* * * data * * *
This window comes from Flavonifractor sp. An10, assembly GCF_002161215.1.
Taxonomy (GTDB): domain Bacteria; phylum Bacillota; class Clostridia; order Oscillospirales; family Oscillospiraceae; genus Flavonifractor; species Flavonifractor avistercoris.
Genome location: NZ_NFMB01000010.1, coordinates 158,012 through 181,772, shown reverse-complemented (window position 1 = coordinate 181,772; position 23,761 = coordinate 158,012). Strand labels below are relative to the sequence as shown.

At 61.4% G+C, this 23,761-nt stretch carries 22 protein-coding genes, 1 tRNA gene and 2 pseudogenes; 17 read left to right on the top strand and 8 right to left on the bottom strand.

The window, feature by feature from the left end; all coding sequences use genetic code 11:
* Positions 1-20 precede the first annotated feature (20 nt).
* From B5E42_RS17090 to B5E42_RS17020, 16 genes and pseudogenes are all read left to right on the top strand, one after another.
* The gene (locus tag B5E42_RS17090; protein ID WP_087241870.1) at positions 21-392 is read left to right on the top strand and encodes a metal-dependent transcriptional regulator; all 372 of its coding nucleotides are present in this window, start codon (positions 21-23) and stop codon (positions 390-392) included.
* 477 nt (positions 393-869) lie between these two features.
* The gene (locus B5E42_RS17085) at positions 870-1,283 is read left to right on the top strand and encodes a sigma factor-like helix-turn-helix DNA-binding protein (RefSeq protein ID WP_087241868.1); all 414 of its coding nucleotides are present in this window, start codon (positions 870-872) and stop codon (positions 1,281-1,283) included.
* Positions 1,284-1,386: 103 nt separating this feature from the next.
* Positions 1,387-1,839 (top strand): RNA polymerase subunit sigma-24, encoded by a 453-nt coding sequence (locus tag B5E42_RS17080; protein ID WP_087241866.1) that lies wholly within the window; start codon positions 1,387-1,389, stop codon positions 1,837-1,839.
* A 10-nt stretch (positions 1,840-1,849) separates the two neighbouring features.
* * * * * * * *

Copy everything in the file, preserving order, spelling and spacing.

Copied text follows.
This window comes from Flavonifractor sp. An10, assembly GCF_002161215.1.
Taxonomy (GTDB): domain Bacteria; phylum Bacillota; class Clostridia; order Oscillospirales; family Oscillospiraceae; genus Flavonifractor; species Flavonifractor avistercoris.
Genome location: NZ_NFMB01000010.1, coordinates 158,012 through 181,772, shown reverse-complemented (window position 1 = coordinate 181,772; position 23,761 = coordinate 158,012). Strand labels below are relative to the sequence as shown.

At 61.4% G+C, this 23,761-nt stretch carries 22 protein-coding genes, 1 tRNA gene and 2 pseudogenes; 17 read left to right on the top strand and 8 right to left on the bottom strand.

The window, feature by feature from the left end; all coding sequences use genetic code 11:
* Positions 1-20 precede the first annotated feature (20 nt).
* From B5E42_RS17090 to B5E42_RS17020, 16 genes and pseudogenes are all read left to right on the top strand, one after another.
* The gene (locus tag B5E42_RS17090; protein ID WP_087241870.1) at positions 21-392 is read left to right on the top strand and encodes a metal-dependent transcriptional regulator; all 372 of its coding nucleotides are present in this window, start codon (positions 21-23) and stop codon (positions 390-392) included.
* 477 nt (positions 393-869) lie between these two features.
* The gene (locus B5E42_RS17085) at positions 870-1,283 is read left to right on the top strand and encodes a sigma factor-like helix-turn-helix DNA-binding protein (RefSeq protein ID WP_087241868.1); all 414 of its coding nucleotides are present in this window, start codon (positions 870-872) and stop codon (positions 1,281-1,283) included.
* Positions 1,284-1,386: 103 nt separating this feature from the next.
* Positions 1,387-1,839 (top strand): RNA polymerase subunit sigma-24, encoded by a 453-nt coding sequence (locus tag B5E42_RS17080; protein ID WP_087241866.1) that lies wholly within the window; start codon positions 1,387-1,389, stop codon positions 1,837-1,839.
* A 10-nt stretch (positions 1,840-1,849) separates the two neighbouring features.